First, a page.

Fia Tomkins is the creator of Lilla by Fia, an ethical and sustainable clothing brand using hemp and organic cotton, hand dyed with avocado seeds and designed, drafted, cut, sewn and dyed by Fia herself.
When did you first become interested in fashion?
I’ve always wanted to be a fashion designer, even from a young age. I was given my grandmother’s old sewing machine when I finished school so I think that’s when I knew I wanted to pursuit a career in fashion.
Why is it important to you to use natural fabrics?
Hemp is a wonderful fibre that is durable, absorbent and softens with wear. The fibre requires little water, limited pesticides and herbicides and grows at a fast rate. The hemp is a blend with organic cotton which creates a comfortable fabric to wear.
I am continually striving for a eco friendly business.
The fabric is sourced from Western Australia and manufactured off shore as there are currently no facilities in Australia that produce hemp as a fibre.
How do you dye your clothes and why do you do it this way?
I use avocado seeds as a natural dye because there are no chemicals involved in the process, therefore, there is no harmful runoff. I compost the by product which minimises waste and gives back to the earth. I use what I can from the natural environment.
Why do you think so many ‘eco’ labels still use synthetic dyes?
I think because it is easier. With chemical dyes you may produce an even colour and the dye may last longer, however, each item that is naturally dyed is unique – no two garments are the same.
In what other ways does your business practice eco awareness?
I use fabric scraps as clothes tags that are screen printed locally. I also use the scraps as string and fill cushions with the excess fabric.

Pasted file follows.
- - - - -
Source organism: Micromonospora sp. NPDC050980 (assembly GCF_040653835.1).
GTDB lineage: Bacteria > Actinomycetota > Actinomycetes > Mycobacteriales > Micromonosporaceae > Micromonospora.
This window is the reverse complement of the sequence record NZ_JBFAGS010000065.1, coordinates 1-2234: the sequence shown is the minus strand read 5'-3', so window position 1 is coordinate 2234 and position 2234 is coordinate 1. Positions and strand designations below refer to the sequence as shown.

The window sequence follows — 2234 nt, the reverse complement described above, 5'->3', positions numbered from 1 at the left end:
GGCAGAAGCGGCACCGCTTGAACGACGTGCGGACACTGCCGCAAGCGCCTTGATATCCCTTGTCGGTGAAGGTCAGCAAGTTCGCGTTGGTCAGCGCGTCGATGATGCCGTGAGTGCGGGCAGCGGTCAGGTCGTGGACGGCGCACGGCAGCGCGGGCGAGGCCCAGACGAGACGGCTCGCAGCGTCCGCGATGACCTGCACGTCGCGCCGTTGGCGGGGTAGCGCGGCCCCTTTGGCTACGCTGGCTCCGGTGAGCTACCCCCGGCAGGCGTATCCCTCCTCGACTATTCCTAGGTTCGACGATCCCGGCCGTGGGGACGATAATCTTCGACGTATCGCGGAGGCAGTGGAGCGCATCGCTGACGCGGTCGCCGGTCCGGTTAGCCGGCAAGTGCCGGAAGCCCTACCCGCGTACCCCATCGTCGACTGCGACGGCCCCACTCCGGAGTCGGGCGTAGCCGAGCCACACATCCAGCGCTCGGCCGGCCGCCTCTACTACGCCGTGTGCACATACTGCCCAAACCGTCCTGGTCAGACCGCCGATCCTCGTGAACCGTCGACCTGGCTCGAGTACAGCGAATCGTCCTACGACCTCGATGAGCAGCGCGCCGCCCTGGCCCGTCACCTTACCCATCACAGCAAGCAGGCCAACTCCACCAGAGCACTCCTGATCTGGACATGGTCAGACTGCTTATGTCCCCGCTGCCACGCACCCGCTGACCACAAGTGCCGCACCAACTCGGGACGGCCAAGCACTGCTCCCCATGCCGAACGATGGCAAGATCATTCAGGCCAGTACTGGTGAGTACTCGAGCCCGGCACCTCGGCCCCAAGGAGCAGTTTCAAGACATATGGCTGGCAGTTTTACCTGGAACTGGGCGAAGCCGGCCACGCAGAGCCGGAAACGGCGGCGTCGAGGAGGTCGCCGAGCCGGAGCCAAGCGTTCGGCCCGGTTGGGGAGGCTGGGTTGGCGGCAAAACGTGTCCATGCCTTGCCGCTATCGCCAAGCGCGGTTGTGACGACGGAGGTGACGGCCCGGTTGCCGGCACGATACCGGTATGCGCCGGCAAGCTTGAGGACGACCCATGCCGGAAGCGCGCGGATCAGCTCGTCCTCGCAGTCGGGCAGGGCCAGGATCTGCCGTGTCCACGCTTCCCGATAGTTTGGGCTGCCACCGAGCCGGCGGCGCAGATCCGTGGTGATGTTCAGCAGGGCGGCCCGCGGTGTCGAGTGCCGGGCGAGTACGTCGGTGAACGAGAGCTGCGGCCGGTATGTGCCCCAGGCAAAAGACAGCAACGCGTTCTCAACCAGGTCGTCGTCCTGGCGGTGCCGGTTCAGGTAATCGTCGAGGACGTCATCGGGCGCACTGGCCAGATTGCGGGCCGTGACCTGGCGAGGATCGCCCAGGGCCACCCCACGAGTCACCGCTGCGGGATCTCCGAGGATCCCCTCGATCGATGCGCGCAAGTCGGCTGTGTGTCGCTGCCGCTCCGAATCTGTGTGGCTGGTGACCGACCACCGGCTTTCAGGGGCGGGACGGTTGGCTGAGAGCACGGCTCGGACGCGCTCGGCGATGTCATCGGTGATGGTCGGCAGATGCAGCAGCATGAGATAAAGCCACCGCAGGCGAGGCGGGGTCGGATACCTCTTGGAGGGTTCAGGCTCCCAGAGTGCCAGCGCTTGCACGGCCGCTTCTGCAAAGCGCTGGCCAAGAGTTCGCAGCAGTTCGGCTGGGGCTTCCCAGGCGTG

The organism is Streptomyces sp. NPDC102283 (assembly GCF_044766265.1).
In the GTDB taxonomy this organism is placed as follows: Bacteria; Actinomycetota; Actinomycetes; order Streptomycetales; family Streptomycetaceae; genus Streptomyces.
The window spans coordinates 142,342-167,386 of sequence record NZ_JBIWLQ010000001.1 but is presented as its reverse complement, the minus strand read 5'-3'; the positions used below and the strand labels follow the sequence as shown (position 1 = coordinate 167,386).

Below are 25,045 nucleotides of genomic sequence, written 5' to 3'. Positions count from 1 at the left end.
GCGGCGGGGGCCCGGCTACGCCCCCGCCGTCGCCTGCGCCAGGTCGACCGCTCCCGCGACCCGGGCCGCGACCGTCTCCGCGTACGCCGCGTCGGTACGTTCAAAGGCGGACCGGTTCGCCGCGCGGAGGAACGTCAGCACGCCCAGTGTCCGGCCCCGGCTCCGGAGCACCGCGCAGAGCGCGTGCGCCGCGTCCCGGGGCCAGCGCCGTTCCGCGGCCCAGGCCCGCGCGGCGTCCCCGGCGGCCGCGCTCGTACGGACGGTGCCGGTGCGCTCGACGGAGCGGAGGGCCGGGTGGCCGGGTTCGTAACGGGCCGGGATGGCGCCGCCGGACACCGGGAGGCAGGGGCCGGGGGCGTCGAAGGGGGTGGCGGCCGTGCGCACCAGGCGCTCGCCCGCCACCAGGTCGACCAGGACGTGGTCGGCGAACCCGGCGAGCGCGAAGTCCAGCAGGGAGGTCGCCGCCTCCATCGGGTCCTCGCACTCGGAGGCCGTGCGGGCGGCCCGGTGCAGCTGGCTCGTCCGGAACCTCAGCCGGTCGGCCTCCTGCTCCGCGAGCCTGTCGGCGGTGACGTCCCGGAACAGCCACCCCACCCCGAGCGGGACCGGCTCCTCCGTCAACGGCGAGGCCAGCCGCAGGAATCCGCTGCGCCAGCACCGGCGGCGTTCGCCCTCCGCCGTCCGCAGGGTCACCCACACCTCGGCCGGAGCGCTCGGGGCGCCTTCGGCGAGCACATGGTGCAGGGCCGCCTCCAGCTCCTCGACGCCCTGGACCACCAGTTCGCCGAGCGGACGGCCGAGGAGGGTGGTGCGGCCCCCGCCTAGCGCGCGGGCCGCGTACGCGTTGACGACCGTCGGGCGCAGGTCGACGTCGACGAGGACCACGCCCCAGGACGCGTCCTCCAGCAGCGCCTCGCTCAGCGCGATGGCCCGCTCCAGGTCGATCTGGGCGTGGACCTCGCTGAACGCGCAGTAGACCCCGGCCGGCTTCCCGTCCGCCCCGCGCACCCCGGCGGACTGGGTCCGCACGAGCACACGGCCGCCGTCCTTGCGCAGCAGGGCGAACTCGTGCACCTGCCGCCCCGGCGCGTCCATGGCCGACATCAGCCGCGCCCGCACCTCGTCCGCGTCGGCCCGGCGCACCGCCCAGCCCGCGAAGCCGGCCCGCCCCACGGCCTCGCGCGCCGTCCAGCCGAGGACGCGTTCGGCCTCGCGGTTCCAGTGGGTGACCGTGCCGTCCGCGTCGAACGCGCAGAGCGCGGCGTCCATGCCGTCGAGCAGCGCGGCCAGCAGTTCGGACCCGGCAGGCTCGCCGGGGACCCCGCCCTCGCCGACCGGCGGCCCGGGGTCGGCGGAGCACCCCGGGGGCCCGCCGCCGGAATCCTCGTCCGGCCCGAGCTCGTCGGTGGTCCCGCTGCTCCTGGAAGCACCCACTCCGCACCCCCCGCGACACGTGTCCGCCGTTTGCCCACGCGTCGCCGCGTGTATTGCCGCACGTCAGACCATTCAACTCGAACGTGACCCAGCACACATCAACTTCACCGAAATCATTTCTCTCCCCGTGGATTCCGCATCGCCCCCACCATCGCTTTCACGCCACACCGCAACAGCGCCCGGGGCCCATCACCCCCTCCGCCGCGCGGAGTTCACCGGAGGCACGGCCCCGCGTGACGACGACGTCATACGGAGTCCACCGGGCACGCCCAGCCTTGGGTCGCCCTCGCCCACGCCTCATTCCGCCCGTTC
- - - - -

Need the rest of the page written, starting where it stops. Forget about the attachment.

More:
I aim to educate and create awareness of the impacts the fashion industry has on the environment.
Waste is a huge part of our business and we try to minimise this but are always striving towards improving our practices. Business cards and swing tags are printed with plant based inks and printed on recycled paper.
Why should consumers be more conscious of the production processes used to make clothing?
We need to know who made our clothes and where. Many larger companies don’t know who made their clothes and how the workers are being treated – whether they are paid a fair wage and work under fair working conditions. Without this knowledge, the quality of the garment is compromised because the workers are under a great amount of stress to meet a deadline due to mass produced garments and the demand for fast fashion.
What are you hoping to change about the world of fashion?
Fast Fashion. I want people to be aware of the impacts fast fashion has on the environment, workers and local communities. Also to be mindful of the construction process. It takes time to sew a garment.